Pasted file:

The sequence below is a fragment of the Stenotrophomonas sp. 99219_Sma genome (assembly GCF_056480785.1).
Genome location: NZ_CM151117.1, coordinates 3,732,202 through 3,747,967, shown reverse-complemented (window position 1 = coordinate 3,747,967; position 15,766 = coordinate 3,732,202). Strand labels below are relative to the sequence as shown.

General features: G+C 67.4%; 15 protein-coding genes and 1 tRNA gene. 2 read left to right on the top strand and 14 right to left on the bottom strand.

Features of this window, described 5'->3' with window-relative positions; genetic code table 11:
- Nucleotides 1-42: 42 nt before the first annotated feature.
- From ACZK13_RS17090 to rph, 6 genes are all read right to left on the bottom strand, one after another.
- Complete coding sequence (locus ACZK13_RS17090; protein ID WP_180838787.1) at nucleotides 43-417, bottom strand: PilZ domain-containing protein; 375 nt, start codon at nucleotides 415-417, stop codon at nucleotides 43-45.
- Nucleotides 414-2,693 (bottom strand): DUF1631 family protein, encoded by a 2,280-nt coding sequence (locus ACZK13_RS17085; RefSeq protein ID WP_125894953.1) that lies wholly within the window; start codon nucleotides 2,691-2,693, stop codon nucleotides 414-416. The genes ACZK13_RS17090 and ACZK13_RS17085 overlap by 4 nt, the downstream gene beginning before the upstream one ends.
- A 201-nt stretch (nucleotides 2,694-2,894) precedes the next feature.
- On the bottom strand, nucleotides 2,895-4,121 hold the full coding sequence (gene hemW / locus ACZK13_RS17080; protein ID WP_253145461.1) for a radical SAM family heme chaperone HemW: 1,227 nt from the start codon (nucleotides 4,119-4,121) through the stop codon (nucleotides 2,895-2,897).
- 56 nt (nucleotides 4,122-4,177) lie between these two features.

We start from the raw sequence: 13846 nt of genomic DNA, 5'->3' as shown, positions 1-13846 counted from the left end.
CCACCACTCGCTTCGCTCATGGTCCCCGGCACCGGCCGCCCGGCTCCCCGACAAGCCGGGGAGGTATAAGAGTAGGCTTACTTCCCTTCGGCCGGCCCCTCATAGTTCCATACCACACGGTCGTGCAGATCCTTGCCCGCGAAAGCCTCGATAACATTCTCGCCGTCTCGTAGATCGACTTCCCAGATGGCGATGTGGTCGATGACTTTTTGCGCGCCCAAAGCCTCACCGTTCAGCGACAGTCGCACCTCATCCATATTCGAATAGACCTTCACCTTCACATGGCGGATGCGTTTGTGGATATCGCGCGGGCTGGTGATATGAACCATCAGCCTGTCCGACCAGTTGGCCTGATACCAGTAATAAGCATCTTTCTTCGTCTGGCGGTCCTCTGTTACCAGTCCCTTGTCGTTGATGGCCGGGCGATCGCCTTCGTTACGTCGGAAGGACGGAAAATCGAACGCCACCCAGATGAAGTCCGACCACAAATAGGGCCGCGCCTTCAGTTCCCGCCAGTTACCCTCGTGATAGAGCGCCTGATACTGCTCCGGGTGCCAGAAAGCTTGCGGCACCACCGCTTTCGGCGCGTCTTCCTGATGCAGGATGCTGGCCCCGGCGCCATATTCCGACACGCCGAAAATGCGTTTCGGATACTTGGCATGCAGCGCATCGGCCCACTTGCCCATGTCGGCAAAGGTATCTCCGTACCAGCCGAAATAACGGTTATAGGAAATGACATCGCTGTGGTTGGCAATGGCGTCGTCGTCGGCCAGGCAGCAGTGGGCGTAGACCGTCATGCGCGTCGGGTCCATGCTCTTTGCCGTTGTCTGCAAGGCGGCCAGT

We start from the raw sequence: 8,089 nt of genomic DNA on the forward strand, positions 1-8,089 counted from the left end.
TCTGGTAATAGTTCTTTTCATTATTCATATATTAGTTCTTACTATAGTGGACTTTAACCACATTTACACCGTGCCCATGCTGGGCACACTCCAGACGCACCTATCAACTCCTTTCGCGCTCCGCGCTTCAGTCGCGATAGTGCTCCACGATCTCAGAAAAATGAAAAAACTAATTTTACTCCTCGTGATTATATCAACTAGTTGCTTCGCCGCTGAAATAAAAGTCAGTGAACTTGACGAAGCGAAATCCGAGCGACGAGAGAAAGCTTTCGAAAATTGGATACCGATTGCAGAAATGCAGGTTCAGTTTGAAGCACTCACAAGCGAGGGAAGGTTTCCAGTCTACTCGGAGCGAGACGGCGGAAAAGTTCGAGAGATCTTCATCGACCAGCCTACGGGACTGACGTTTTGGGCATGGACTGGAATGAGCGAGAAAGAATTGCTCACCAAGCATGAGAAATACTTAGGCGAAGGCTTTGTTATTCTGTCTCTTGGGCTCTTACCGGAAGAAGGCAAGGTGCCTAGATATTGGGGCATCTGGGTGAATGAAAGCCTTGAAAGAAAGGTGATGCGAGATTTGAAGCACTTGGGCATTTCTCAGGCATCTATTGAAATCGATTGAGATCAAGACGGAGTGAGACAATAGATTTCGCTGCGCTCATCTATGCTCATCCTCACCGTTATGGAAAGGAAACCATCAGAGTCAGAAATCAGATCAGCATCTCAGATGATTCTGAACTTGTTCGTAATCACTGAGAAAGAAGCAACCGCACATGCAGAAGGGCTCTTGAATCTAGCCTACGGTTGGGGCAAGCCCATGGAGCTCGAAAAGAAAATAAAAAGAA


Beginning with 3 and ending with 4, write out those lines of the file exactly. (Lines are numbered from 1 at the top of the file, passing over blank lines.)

General features: G+C 67.4%; 15 protein-coding genes and 1 tRNA gene. 2 read left to right on the top strand and 14 right to left on the bottom strand.

Features of this window, described 5'->3' with window-relative positions; genetic code table 11: